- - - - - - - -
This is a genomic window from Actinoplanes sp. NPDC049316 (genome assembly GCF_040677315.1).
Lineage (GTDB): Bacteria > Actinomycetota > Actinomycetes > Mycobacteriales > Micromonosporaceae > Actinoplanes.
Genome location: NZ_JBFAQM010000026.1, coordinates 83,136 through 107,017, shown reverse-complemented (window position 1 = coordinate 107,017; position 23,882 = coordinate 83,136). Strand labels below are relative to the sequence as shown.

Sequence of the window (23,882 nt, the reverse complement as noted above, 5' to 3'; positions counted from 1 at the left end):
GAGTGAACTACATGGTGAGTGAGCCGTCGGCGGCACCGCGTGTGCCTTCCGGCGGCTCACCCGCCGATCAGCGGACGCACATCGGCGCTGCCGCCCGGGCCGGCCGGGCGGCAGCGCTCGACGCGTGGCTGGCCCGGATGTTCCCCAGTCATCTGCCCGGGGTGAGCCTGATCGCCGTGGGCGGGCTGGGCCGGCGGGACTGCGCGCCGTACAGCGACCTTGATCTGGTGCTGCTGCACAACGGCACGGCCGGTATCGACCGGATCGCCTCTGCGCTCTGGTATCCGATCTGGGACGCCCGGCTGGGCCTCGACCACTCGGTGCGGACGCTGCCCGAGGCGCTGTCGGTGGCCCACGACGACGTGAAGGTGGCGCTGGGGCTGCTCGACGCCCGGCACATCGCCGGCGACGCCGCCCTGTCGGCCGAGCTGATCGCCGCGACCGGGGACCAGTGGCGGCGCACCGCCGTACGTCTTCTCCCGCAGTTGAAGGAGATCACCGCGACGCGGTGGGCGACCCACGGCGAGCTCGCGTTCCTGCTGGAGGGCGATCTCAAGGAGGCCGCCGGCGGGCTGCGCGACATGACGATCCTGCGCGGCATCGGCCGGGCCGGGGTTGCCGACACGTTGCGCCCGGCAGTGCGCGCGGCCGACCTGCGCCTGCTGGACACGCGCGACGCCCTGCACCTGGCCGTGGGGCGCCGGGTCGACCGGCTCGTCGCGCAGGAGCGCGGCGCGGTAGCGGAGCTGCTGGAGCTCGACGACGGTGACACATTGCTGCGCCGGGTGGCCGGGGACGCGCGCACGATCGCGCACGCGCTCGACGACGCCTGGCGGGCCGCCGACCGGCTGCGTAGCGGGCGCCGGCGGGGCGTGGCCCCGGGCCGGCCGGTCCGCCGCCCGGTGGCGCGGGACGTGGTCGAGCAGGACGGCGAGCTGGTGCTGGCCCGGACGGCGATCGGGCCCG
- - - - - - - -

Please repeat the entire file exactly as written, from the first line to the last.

This is a genomic window from Actinoplanes sp. NPDC049316 (genome assembly GCF_040677315.1).
Lineage (GTDB): Bacteria > Actinomycetota > Actinomycetes > Mycobacteriales > Micromonosporaceae > Actinoplanes.
Genome location: NZ_JBFAQM010000026.1, coordinates 83,136 through 107,017, shown reverse-complemented (window position 1 = coordinate 107,017; position 23,882 = coordinate 83,136). Strand labels below are relative to the sequence as shown.

Sequence of the window (23,882 nt, the reverse complement as noted above, 5' to 3'; positions counted from 1 at the left end):
GAGTGAACTACATGGTGAGTGAGCCGTCGGCGGCACCGCGTGTGCCTTCCGGCGGCTCACCCGCCGATCAGCGGACGCACATCGGCGCTGCCGCCCGGGCCGGCCGGGCGGCAGCGCTCGACGCGTGGCTGGCCCGGATGTTCCCCAGTCATCTGCCCGGGGTGAGCCTGATCGCCGTGGGCGGGCTGGGCCGGCGGGACTGCGCGCCGTACAGCGACCTTGATCTGGTGCTGCTGCACAACGGCACGGCCGGTATCGACCGGATCGCCTCTGCGCTCTGGTATCCGATCTGGGACGCCCGGCTGGGCCTCGACCACTCGGTGCGGACGCTGCCCGAGGCGCTGTCGGTGGCCCACGACGACGTGAAGGTGGCGCTGGGGCTGCTCGACGCCCGGCACATCGCCGGCGACGCCGCCCTGTCGGCCGAGCTGATCGCCGCGACCGGGGACCAGTGGCGGCGCACCGCCGTACGTCTTCTCCCGCAGTTGAAGGAGATCACCGCGACGCGGTGGGCGACCCACGGCGAGCTCGCGTTCCTGCTGGAGGGCGATCTCAAGGAGGCCGCCGGCGGGCTGCGCGACATGACGATCCTGCGCGGCATCGGCCGGGCCGGGGTTGCCGACACGTTGCGCCCGGCAGTGCGCGCGGCCGACCTGCGCCTGCTGGACACGCGCGACGCCCTGCACCTGGCCGTGGGGCGCCGGGTCGACCGGCTCGTCGCGCAGGAGCGCGGCGCGGTAGCGGAGCTGCTGGAGCTCGACGACGGTGACACATTGCTGCGCCGGGTGGCCGGGGACGCGCGCACGATCGCGCACGCGCTCGACGACGCCTGGCGGGCCGCCGACCGGCTGCGTAGCGGGCGCCGGCGGGGCGTGGCCCCGGGCCGGCCGGTCCGCCGCCCGGTGGCGCGGGACGTGGTCGAGCAGGACGGCGAGCTGGTGCTGGCCCGGACGGCGATCGGGCCCG